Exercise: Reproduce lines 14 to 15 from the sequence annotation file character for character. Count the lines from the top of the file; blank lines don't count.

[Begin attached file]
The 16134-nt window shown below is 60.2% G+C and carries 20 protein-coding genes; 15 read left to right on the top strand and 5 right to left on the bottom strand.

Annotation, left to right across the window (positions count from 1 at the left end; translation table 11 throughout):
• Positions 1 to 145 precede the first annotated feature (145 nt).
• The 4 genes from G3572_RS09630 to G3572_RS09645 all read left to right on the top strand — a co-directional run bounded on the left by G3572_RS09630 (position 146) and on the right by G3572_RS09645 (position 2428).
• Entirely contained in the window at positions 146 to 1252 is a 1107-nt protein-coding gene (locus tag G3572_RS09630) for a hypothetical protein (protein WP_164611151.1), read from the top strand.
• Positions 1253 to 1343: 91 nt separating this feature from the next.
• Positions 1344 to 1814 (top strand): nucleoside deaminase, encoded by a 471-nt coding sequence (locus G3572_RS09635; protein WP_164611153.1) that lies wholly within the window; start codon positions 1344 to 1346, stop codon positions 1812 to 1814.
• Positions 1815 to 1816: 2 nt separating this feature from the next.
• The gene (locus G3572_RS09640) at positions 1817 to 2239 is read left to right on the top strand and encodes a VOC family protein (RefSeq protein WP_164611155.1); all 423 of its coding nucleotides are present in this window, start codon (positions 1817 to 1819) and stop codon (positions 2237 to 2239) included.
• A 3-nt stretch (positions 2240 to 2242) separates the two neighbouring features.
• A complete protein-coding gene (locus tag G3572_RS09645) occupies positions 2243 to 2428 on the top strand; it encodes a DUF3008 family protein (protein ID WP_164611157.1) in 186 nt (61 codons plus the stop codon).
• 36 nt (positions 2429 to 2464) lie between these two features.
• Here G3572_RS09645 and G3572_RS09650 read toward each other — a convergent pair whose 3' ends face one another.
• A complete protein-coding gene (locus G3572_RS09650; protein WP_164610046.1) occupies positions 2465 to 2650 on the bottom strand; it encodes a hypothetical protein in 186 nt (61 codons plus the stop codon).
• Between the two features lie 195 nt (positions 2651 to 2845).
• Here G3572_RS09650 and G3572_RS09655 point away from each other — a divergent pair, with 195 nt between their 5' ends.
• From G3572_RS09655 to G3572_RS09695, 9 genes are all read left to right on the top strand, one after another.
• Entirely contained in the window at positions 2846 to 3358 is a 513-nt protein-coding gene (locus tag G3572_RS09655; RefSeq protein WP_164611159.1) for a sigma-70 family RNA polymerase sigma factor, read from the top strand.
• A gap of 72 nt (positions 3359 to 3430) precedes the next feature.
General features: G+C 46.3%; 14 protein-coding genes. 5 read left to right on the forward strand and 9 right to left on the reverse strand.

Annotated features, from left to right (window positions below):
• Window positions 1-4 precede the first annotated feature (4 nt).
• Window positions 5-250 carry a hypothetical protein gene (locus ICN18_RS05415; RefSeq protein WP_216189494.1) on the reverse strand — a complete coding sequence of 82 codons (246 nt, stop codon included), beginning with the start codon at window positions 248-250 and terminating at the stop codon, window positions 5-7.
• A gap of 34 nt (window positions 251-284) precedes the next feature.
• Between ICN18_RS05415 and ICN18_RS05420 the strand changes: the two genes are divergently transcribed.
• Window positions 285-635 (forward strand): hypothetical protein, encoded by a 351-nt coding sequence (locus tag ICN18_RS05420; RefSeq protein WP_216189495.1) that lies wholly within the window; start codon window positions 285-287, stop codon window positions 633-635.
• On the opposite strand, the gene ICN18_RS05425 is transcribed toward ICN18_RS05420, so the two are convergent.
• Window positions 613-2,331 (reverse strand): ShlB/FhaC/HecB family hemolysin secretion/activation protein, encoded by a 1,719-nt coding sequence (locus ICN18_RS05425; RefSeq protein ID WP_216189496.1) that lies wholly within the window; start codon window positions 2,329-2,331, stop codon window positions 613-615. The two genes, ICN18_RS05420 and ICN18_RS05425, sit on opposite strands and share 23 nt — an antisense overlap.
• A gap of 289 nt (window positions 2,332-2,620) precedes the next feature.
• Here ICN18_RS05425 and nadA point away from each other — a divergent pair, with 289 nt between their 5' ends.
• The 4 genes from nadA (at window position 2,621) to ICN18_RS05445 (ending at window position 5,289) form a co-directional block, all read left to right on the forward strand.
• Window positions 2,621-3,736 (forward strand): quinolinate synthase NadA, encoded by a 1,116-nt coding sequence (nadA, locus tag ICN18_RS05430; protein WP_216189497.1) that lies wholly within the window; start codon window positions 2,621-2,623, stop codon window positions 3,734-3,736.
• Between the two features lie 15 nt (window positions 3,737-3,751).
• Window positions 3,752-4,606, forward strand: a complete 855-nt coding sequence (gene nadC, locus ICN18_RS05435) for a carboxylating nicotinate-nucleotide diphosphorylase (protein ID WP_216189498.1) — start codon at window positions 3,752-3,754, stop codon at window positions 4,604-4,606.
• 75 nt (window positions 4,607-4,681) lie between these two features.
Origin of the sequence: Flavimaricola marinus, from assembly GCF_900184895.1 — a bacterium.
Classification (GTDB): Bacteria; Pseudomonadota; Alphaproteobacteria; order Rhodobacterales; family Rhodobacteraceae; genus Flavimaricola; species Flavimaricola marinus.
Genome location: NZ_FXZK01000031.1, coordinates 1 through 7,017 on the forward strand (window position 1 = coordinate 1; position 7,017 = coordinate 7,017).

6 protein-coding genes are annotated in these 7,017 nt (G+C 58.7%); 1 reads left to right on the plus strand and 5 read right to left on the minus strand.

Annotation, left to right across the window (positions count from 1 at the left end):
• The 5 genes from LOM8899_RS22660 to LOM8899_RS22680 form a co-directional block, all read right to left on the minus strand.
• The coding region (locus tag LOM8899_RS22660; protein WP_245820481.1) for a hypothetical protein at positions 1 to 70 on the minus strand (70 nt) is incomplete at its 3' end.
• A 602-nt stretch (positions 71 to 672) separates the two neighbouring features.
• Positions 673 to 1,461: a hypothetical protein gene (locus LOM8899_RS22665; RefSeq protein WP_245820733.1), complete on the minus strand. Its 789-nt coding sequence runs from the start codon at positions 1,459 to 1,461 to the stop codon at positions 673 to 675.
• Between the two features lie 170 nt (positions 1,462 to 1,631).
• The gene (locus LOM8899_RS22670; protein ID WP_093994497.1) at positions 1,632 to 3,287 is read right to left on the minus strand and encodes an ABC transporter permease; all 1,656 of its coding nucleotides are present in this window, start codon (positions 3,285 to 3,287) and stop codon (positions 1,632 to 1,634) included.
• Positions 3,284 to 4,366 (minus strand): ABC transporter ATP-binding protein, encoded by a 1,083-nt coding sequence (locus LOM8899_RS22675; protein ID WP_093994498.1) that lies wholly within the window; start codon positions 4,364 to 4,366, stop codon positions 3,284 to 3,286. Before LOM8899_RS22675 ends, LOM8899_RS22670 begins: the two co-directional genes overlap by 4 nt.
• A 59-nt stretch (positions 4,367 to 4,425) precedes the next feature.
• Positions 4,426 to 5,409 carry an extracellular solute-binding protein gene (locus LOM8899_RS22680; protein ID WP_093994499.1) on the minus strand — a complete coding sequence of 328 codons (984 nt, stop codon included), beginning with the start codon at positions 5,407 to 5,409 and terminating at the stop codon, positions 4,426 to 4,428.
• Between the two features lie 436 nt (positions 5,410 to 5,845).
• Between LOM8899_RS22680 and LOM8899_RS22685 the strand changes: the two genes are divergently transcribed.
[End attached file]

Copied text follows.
• A complete protein-coding gene (locus G3572_RS09650; protein WP_164610046.1) occupies positions 2465 to 2650 on the bottom strand; it encodes a hypothetical protein in 186 nt (61 codons plus the stop codon).
• Between the two features lie 195 nt (positions 2651 to 2845).